For an entirely different perspective on these matters, Tom Shakespeare's 2006 Disability Rights and Wrongs is a useful antidote. Shakespeare was the poster boy of the British disability movement in the 1980s and much of the 1990s, one who argued strongly an absolute distinction between socially constructed disability and limitations imposed by physical difference. A lecturer in sociology, Shakespeare has been among the most visible figures in the British disability movement for more than a decade. Born with achondroplasia, his limited stature made him an exemplar for persons of difference, his professional prominence made the argument his writings asserted: physical difference is not necessarily a limit.
In recent years, Shakespeare has changed his perspective: "At one time I was a critical friend of the social model [defining disability], defending it against external attack," he writes. "I am now among those who argue that it should be abandoned." Not surprisingly, that transformation has angered members of the communities of difference that earlier advanced him as a proof of their argument. Strangely, the professional sociologist makes no reference in his book to Foucault despite the importance of Foucault's arguments to a range of social scientific perspectives.
The central insight that appears to have powered Shakespeare's change of position is that cognitive and physical differences may impose real performance limits and the failure to acknowledge that fact is a failure of the model of disability he formerly espoused. Shakespeare is clear that he values the advances made by activists over the last twenty years but unclear where his new perspective will lead. For a scholar--Foucauldian or otherwise--Shakespeare's shifting position presents a rich skein in which issues of knowledge (personal and professional) and power (academic and public) are entwined. Both Shakespeare's formal knowledge (an academic!) and his avowal of a disability perspective (an achondroplasic!!) were transformed into positions of social power in academia and among the great public (the BBC, etc.). That power led to associations with those who questioned the model he espoused, his preface suggests, or at least argued a different point of view. Their arguments have led Shakespeare to see himself and disability in a new light.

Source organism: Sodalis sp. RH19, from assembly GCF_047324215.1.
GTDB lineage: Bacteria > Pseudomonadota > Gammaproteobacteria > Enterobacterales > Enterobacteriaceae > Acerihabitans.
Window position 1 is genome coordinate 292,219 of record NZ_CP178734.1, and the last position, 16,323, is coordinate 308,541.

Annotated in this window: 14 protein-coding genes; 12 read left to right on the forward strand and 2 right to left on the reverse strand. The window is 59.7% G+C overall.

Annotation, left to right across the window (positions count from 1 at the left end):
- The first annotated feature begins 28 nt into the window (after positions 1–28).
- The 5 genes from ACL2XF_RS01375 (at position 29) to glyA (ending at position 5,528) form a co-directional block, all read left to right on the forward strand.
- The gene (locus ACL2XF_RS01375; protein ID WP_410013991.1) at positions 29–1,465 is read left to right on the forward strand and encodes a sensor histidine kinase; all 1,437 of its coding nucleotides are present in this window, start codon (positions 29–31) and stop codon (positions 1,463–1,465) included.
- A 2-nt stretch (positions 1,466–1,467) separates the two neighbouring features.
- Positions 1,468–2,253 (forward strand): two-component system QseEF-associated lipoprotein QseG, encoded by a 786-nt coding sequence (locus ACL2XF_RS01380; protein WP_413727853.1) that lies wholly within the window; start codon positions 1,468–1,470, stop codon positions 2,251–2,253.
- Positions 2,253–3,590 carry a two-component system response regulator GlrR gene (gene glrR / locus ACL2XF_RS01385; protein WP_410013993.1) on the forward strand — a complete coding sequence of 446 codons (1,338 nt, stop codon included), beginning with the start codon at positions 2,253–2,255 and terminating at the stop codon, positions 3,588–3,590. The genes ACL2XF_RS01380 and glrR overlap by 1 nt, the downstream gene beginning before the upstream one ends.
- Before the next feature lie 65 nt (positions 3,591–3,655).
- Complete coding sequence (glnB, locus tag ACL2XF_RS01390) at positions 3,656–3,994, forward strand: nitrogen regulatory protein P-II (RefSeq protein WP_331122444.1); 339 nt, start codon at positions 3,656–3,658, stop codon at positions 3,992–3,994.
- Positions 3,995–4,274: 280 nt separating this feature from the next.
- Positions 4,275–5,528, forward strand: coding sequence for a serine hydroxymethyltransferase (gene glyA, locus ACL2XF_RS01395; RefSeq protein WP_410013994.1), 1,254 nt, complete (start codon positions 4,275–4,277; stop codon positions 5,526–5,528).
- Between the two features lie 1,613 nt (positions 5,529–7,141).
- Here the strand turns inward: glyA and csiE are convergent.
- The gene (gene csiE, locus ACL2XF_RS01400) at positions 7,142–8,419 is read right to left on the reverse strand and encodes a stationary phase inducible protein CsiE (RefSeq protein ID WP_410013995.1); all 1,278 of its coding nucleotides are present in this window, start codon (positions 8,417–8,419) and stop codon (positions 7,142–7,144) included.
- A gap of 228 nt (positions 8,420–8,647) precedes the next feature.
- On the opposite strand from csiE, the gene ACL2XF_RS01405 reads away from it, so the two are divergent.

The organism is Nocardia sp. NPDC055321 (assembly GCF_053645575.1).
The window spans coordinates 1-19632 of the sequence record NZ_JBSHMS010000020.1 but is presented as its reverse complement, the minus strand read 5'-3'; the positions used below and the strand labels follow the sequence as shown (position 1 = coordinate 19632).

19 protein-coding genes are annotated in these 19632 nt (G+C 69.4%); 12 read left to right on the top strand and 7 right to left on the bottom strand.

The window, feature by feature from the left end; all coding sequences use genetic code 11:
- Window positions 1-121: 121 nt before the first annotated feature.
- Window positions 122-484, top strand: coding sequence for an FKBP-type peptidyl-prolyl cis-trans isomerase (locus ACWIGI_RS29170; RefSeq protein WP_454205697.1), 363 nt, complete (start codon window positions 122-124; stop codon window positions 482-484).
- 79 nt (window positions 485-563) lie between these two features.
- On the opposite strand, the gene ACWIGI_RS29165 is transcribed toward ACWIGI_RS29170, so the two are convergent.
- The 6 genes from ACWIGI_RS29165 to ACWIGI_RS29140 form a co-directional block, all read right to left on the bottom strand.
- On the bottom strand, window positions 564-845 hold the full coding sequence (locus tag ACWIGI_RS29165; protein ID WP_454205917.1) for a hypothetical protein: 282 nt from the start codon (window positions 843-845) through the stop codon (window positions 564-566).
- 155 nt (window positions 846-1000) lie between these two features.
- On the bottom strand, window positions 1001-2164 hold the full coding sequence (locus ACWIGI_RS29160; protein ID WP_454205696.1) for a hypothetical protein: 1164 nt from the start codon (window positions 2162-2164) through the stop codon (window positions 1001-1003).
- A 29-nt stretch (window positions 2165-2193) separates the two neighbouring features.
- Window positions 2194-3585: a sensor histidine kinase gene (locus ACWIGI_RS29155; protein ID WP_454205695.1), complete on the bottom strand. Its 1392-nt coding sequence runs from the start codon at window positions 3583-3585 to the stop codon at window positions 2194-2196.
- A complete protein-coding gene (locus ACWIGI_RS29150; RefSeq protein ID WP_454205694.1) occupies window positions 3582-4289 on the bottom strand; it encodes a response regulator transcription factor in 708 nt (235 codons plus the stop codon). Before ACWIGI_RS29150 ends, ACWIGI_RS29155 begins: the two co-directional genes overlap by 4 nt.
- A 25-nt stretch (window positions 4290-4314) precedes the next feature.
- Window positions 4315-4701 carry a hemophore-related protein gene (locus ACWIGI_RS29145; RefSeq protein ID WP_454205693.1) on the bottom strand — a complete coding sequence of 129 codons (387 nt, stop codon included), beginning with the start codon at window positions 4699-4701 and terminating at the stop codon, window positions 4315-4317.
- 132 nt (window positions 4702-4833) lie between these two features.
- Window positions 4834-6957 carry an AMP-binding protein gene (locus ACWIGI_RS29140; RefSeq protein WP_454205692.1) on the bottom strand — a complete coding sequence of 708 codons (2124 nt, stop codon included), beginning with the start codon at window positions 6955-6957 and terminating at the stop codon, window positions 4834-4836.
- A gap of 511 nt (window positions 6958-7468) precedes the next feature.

Both volumes promise more than they deliver. Neither is definitive, or even very satisfactory in their treatment of the central question: When does difference become disability. How do we construct the mechanisms of enfranchisement and how do we encourage the marginalization, if not the termination, of classes distinguished by cognitive or physical difference? These are fundamental issues being considered across a range of clinical and social sciences. These two volumes, the Foucault reader and Shakespeare's argument, together provide no answers but instead attest to the difficulty of an honest presentation of the problems. They present no path to resolution but instead are testimonies to a general failure to confront the problem of difference in a society that values normalcy and the mundane.
Draeger, A. D. One of Us: Conjoined Twins and The Future of Normal. Harvard, MA: University of Harvard Press, 2006.
Sacks, O. A Leg to Stand On. NY: Harper and Row, 1984.
Shakespeare, T. Disability Rights and Wrongs. NY: Routledge, 2006.
Tremain, S. Foucault and the Government of Disability. Ann Arbor, MI: University of Michigan Press, 2007.
© 2007 Tom Koch
Tom Koch is the author of fourteen books and more than 100 articles (http://kochworks.com). He serves as a medical ethicist, medical historian, and gerontologist with appointments at both the University of British Columbia and Simon Fraser University. In addition, he maintains a private consultancy in bioethics and gerontology in Canada.